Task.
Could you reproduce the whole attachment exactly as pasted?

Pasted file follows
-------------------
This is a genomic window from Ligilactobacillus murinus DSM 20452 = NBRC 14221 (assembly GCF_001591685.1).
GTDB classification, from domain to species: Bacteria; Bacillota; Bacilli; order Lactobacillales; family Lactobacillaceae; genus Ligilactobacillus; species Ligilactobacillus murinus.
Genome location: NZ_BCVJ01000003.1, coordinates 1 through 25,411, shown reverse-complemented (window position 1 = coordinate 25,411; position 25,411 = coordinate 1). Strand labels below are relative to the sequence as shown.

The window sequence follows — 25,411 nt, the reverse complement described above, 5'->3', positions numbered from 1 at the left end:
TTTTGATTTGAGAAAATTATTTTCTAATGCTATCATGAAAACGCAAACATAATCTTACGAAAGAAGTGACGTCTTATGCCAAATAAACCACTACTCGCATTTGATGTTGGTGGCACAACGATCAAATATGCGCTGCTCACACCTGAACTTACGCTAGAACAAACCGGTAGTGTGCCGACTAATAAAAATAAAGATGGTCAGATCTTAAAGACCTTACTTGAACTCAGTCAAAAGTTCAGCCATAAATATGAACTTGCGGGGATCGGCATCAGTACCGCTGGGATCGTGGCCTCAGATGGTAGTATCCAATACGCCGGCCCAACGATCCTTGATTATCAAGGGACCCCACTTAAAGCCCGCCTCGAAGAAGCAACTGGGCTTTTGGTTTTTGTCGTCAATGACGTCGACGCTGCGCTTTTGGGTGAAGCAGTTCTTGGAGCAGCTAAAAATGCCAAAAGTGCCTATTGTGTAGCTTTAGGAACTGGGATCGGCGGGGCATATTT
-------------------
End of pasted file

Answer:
This is a genomic window from Ligilactobacillus murinus DSM 20452 = NBRC 14221 (assembly GCF_001591685.1).
GTDB classification, from domain to species: Bacteria; Bacillota; Bacilli; order Lactobacillales; family Lactobacillaceae; genus Ligilactobacillus; species Ligilactobacillus murinus.
Genome location: NZ_BCVJ01000003.1, coordinates 1 through 25,411, shown reverse-complemented (window position 1 = coordinate 25,411; position 25,411 = coordinate 1). Strand labels below are relative to the sequence as shown.

The window sequence follows — 25,411 nt, the reverse complement described above, 5'->3', positions numbered from 1 at the left end:
TTTTGATTTGAGAAAATTATTTTCTAATGCTATCATGAAAACGCAAACATAATCTTACGAAAGAAGTGACGTCTTATGCCAAATAAACCACTACTCGCATTTGATGTTGGTGGCACAACGATCAAATATGCGCTGCTCACACCTGAACTTACGCTAGAACAAACCGGTAGTGTGCCGACTAATAAAAATAAAGATGGTCAGATCTTAAAGACCTTACTTGAACTCAGTCAAAAGTTCAGCCATAAATATGAACTTGCGGGGATCGGCATCAGTACCGCTGGGATCGTGGCCTCAGATGGTAGTATCCAATACGCCGGCCCAACGATCCTTGATTATCAAGGGACCCCACTTAAAGCCCGCCTCGAAGAAGCAACTGGGCTTTTGGTTTTTGTCGTCAATGACGTCGACGCTGCGCTTTTGGGTGAAGCAGTTCTTGGAGCAGCTAAAAATGCCAAAAGTGCCTATTGTGTAGCTTTAGGAACTGGGATCGGCGGGGCATATTT